Advertisement

‘A cinematic escape for all:’ A love letter to Lexington’s Kentucky Theatre. | Opinion

Last Valentine’s Day I pulled my first volunteer shift at The Kentucky Theatre. Sitting in the box office wearing my favorite red lipstick, I doled out tickets to enthusiastic moviegoers on first dates, last dates, scheduled-around-a-babysitter dates, platonic dates, and solo viewings. After ticket sales ended, I got myself a popcorn (no butter, extra salt), a glass of wine, and watched the film, too. I sat alone in the back row, and felt — for the first time — connected to this city where I had recently moved.

Thus began what I am certain will be one of the great love affairs of my life, and that is with the historic Kentucky Theatre. All last summer, I had the great luck of being able to bumble around behind the register amongst staff and board members mixing cocktails, scooping popcorn, ringing up ticket sales and candy bar add-ons every Wednesday during the Summer Classics series. The staff — ever patient with my ham-handedness — taught me how to tally orders up expeditiously, where to find the restock supply of straws in a hurry, and how to add “tsunami” layers of butter (when requested).

After each volunteer shift, I found myself back in my preferred seat, popcorn in hand, and watched not only incredible cinema, but incredible scenes of humans being human. I saw two friends who hadn’t seen (from what we all overheard) each other in 15 years. Both about age 60 or so, the men nearly jumped into each other’s arms after a few cursory glances and some adjusting of glasses. A handful of people gently applauded at the reunion. From behind the soda fountain I watched hordes of multi-generational groups of women dressed to the nines for screenings of Barbie; little girls and grandmas, moms and sisters in their finest pink attire, dancing, singing, taking selfies, and enjoying the sparkling, jubilant vibe that permeated the lobby.

I learned to appreciate the underground glee that shoots through the crowd when someone cracks open a concession-purchased can of beer during a quiet part of a film, and the crowd silently (but somehow audibly) approves of that quick, delightful “ccshhhtt!”. I’ve watched people laugh so hard they cry, and weep so genuinely it turns into laughter. After the Broadway-worthy performance of the organist during October’s Phantom of the Opera, I observed some college students sit in complete silence, appalled that they’d only ever been exposed to big-box Dolby Surround Sound until that evening. Over Christmas, I got to sprinkle “snow” from the balcony to the merriment of arriving patrons as they took their seats to watch It’s a Wonderful Life, finding myself teary-eyed watching them twirl with delight — a reprieve from the stress of the holidays — under the confetti shower.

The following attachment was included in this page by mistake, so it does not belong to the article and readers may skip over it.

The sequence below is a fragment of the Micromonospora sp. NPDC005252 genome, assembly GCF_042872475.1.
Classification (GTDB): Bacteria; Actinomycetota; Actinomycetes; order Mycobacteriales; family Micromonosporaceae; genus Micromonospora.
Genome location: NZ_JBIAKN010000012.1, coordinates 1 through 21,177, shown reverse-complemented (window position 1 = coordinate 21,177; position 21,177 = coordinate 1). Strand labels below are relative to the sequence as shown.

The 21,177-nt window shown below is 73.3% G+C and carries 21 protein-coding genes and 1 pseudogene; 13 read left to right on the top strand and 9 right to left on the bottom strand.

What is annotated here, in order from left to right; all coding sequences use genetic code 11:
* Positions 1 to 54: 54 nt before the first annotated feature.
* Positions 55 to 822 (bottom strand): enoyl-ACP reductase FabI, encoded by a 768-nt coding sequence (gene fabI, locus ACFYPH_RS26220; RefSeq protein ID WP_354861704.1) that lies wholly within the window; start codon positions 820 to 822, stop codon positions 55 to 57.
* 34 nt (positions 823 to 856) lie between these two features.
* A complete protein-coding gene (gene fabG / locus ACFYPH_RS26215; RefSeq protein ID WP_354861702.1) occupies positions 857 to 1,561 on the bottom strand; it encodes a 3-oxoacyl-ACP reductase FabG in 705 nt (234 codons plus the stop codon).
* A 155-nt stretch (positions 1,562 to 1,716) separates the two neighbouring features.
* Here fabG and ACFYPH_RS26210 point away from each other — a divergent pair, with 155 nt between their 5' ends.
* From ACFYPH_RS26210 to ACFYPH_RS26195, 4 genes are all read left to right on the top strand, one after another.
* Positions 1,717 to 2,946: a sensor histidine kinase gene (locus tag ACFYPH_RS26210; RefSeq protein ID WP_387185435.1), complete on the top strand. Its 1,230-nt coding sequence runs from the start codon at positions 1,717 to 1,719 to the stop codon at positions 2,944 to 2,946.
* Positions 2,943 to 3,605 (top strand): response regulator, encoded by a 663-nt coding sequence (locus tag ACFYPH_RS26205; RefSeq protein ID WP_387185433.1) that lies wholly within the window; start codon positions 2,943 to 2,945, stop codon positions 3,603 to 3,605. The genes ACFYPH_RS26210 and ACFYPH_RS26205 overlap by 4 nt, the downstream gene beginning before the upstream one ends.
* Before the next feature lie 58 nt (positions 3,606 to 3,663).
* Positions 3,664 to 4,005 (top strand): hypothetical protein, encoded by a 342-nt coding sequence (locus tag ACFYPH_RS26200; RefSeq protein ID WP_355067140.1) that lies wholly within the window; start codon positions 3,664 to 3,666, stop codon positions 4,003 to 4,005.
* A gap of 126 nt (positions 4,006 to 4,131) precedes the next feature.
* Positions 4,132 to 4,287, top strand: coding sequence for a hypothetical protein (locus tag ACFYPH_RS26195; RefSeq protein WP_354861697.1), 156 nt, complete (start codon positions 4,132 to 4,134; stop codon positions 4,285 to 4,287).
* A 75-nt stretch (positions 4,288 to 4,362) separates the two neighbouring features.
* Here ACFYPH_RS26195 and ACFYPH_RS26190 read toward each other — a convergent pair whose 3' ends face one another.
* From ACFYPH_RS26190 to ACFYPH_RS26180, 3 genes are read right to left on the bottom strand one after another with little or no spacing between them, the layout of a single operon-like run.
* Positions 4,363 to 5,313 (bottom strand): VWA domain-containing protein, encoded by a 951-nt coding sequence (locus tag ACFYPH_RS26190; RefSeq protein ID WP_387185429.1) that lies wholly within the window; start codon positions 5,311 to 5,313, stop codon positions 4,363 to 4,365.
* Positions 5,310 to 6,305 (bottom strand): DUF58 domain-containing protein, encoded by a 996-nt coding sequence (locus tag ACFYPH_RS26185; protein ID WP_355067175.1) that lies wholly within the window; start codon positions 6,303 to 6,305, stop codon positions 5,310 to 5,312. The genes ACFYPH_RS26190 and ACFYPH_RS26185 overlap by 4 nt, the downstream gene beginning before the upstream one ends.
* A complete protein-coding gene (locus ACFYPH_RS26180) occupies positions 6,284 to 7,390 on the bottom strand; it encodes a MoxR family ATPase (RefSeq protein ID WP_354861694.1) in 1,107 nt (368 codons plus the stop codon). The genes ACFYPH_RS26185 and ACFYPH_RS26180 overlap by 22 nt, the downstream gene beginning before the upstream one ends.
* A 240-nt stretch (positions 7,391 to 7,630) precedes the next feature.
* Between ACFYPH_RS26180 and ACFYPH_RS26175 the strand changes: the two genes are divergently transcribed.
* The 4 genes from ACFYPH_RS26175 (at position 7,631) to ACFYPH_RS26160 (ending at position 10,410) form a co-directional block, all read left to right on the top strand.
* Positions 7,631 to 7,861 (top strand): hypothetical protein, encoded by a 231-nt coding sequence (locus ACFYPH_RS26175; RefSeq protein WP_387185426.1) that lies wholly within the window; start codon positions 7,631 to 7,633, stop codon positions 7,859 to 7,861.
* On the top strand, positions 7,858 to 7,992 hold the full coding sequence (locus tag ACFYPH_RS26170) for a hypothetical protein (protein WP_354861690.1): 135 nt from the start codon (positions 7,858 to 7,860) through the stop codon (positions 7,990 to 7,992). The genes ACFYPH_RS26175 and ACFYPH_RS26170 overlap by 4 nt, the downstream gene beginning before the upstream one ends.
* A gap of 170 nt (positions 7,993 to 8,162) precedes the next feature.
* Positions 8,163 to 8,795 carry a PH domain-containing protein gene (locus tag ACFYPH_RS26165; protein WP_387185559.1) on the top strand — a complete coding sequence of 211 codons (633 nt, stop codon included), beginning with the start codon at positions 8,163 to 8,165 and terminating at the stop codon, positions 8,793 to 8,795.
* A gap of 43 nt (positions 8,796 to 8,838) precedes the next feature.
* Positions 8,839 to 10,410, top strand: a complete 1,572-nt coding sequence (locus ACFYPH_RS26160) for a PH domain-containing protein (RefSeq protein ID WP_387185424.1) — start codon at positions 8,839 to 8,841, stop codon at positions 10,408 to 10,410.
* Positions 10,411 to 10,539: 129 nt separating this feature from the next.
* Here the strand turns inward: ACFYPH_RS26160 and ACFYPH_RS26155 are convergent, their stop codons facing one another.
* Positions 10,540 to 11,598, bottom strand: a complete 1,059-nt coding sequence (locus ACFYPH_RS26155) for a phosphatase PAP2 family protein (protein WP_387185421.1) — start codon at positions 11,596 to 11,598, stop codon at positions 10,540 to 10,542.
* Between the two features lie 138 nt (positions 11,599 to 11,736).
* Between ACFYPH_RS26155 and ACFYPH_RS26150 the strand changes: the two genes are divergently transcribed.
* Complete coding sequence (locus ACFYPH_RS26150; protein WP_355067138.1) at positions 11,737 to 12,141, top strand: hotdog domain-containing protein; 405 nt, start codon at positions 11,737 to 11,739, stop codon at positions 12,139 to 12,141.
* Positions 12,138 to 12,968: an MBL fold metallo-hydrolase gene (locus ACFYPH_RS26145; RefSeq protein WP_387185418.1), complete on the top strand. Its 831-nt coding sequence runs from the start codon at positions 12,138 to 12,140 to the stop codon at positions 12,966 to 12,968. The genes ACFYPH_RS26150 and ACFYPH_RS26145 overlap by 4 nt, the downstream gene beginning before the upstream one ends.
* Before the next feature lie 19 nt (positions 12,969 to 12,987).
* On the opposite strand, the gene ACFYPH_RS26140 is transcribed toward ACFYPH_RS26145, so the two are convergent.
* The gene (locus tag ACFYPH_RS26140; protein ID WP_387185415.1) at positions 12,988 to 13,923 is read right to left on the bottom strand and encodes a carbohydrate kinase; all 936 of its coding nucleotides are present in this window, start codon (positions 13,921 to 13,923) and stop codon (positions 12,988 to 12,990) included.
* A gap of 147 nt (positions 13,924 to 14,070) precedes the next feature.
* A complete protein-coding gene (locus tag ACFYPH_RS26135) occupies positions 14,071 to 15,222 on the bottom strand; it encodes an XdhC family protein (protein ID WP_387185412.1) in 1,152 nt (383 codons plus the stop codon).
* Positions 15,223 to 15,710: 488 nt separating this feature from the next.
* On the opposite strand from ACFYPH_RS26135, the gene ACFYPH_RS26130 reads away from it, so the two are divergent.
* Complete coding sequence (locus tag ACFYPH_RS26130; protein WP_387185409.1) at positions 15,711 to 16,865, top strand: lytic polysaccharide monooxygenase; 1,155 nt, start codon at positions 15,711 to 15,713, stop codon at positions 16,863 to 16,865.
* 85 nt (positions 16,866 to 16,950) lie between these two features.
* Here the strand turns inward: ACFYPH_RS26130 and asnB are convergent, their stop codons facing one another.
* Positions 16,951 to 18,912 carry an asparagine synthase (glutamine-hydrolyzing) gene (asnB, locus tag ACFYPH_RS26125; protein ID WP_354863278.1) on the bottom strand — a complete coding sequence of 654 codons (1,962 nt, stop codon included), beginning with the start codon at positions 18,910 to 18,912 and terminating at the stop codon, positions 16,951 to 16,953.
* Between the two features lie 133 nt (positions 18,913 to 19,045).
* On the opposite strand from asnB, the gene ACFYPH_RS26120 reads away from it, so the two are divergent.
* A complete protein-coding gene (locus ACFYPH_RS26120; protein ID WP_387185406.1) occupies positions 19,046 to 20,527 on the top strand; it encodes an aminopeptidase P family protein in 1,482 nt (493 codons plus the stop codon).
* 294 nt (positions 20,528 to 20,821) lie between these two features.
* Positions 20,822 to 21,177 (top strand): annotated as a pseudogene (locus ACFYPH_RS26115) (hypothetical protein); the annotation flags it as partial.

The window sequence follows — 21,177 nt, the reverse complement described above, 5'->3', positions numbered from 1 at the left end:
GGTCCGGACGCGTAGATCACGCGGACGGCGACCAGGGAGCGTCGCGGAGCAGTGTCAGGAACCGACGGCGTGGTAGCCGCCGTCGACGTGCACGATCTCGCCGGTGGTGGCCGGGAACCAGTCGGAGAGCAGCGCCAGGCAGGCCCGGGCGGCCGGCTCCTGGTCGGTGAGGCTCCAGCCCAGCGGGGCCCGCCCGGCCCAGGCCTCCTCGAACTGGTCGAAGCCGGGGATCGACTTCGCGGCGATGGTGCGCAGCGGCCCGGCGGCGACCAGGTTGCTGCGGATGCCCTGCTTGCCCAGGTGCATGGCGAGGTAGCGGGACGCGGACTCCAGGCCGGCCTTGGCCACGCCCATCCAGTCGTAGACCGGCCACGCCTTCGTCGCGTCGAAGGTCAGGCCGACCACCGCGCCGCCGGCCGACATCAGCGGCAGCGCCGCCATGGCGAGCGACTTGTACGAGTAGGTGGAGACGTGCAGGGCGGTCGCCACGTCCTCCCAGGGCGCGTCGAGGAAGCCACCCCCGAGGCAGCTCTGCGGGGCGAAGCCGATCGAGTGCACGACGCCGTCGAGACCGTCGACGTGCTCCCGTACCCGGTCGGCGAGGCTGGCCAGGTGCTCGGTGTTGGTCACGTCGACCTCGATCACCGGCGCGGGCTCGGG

Lexington is a growing city and like anything in the midst of change, is going to experience growing pains. What we are fortunate to have in the throes of this evolution is The Kentucky — a glowing, aesthetic daydream, a cinematic escape for all. For me, it is a place to feel settled somewhere that I have struggled to settle in. I suspect I am not the only one over the course of the last century who has experienced that comfort upon entering the care-worn, wooden front doors… and also that I will not be the last. If you haven’t been, I encourage you to visit; it’s the only place in town where every seat is the best seat in the house. In all my years of movie going, I have never experienced a theater so welcoming, so wonderful and warm that the real magic is not only in the films, but in the theater itself.

Katherine Mueller-White
Katherine Mueller-White

Katherine Mueller-White works in public media communications, writes sometimes, and lives in Lexington with her husband and two cats.